Women health

Why is water safety important?

Swimming is both a fun family activity and a fantastic form of exercise. Nothing compares to spend an afternoon together swimming around in the ocean.

However, a lot of individuals are unaware of how risky swimming may be without adequate preparation.

Every ten minutes, someone drowns to death in the USA. Children make up one out of every five drowning victims, and for every child who perishes another five need medical attention for injuries sustained while submerged in water. For children aged 5 to 14, drowning ranks as the second-leading cause of death overall.

There is no better time than the present to teach parents of the fundamentals of year-round water safety, even though the YMCA recognizes International Water Safety Month in May. Whenever a parent takes the time to teach their children the fundamentals of water safety, they are safeguarding them and ensuring that every time they go swimming, they will do so safely and with enjoyment.

10 Best Advice for Family Water Safety

A person's actions in and around the water are all part of water safety. Teach your children these 10 fundamental water safety guidelines before taking them to the lake, beach, or pool to ensure their enjoyment and safety.

1. Don't ever swim In Alone

Only if a lifeguard is on duty should people go swimming. The people in the lake, ocean, or pool are not the only thing that lifeguards observe. In addition to keeping an eye on the water, their duty is to inform swimmers of any potential safety issues and dubious situations. They are also taught how to act swiftly in emergency situations.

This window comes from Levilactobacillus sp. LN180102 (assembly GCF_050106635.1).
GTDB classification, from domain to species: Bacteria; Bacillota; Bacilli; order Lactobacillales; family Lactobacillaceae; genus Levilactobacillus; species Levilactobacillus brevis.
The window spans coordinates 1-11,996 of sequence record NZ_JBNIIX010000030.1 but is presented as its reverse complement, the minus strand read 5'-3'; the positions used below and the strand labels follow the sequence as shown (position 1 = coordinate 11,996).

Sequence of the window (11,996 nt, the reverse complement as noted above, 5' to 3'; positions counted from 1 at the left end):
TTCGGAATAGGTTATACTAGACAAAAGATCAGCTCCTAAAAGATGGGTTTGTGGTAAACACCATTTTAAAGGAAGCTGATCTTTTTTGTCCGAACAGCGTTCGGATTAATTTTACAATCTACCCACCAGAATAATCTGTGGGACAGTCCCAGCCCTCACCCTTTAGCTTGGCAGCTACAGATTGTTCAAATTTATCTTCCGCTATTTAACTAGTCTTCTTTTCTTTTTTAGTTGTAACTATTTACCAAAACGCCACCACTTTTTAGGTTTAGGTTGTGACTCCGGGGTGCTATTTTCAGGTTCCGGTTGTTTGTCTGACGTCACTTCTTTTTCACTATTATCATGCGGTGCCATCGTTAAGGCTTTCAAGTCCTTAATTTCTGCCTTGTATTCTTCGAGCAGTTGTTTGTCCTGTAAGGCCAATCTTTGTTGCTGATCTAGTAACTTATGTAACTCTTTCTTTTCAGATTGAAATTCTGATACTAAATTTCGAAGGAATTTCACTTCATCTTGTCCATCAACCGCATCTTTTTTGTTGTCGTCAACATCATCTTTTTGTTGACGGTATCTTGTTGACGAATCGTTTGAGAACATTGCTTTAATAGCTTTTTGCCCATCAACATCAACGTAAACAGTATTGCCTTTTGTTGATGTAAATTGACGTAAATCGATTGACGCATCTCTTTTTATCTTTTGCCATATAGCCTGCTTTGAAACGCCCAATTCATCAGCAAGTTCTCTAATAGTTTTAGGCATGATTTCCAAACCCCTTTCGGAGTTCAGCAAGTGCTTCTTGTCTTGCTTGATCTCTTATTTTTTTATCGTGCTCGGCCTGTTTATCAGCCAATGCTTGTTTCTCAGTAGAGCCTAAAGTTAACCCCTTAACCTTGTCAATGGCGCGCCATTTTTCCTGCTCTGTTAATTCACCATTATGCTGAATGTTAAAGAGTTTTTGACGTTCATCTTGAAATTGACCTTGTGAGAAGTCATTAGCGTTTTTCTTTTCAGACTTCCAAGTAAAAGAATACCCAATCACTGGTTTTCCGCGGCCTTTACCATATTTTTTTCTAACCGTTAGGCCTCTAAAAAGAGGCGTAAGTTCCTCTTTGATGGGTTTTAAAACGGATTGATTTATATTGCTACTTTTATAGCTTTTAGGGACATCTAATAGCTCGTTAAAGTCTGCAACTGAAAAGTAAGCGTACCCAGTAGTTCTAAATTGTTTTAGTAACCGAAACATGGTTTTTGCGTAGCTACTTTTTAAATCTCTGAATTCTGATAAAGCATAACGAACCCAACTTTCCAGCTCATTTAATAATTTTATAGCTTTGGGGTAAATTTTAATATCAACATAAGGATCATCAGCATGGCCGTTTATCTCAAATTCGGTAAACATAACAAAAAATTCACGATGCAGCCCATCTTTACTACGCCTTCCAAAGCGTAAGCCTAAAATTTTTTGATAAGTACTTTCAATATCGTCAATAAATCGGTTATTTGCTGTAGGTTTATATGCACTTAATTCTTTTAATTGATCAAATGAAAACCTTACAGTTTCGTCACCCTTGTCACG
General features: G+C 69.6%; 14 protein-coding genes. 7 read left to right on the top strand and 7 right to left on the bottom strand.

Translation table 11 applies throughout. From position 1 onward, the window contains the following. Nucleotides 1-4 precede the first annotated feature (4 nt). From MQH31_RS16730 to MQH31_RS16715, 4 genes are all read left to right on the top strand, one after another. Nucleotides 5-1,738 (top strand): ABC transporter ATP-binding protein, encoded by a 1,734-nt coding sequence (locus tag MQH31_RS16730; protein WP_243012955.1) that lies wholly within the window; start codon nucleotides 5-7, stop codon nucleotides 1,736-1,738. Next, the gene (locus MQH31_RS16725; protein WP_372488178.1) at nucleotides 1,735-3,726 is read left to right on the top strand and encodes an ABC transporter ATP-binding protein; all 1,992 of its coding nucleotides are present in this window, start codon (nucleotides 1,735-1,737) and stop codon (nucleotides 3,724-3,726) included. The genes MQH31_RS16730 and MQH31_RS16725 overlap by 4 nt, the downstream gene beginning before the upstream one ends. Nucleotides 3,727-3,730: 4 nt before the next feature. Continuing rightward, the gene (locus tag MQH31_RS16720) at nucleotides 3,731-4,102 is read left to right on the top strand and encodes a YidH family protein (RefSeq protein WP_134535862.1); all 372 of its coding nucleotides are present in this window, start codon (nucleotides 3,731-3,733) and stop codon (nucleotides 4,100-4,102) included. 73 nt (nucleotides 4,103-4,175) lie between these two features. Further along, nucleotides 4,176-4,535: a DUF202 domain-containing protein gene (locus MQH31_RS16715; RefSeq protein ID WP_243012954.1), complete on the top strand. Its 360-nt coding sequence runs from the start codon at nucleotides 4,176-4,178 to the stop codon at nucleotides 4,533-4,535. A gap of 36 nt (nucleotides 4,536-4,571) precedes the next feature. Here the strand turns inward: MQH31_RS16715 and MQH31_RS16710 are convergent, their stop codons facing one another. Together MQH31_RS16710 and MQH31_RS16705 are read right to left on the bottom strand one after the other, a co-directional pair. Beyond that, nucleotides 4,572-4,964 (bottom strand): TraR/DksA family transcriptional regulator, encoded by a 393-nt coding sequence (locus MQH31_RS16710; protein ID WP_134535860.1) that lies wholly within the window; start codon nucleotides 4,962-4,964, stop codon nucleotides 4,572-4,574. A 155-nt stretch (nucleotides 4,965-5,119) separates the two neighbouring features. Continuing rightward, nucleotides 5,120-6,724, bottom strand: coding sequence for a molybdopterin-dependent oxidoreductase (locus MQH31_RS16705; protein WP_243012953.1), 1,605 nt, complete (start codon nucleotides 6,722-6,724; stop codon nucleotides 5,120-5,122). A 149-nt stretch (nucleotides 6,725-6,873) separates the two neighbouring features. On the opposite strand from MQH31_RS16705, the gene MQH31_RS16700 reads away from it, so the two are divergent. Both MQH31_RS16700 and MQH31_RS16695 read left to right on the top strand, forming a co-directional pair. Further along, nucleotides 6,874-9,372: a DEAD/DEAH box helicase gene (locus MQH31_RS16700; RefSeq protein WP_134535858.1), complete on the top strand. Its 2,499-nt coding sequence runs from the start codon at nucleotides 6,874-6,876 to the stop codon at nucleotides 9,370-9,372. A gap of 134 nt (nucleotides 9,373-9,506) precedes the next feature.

For both children and adults, it's a good idea to employ the buddy system when swimming in addition to swimming in an area where there is a lifeguard on duty. To ensure that they can protect one another in the event that their parents aren't present in the water, teach your youngster always to swim with a friend or sibling. Along with being more enjoyable, swimming with a friend also assures that there is someone to turn to for assistance if anything really goes wrong.

2. Keep an eye on children in the water

We recognize that parents too require some downtime. However, it's important to pay attention when your kids are in the water. A parent should always be within arm's reach of a kid as a basic guideline. This guideline applies whether they are swimming in a lake, ocean, bathtub, or a swimming pool. Parents of older children should be around and keep an eye on their kids. Even children who are good swimmers need monitoring since they are likely to try tricks, flips, and dives in the water, all of which can be hazardous.

The greatest approach to stay on guard when your kids are swimming is to put your phone aside and just spend time together. If there are other adults there, you can alternate watching the pool so that everyone has an adequate chance to unwind. The greatest way to avoid an accident is to work together to keep your kids safe.

3. Avoid playing breath-hold sports.

Children shouldn't hold their breath for an extended period of time when swimming because doing so increases the chance of drowning and other serious concerns. Make sure kids are aware that games like "see who really can hold their breath the longest" and other similar contests can be hazardous and shouldn't be played during any water-related activity.

A swimmer is more likely to pass out underwater if they hold their breath for too long or hyperventilate (breathe quicker or deeper than usual) before plunging under the water. Children who compete in competitive swimming should acquire the right breathing methods to prevent issues during sessions or competitions.

4. Constantly put on a life vest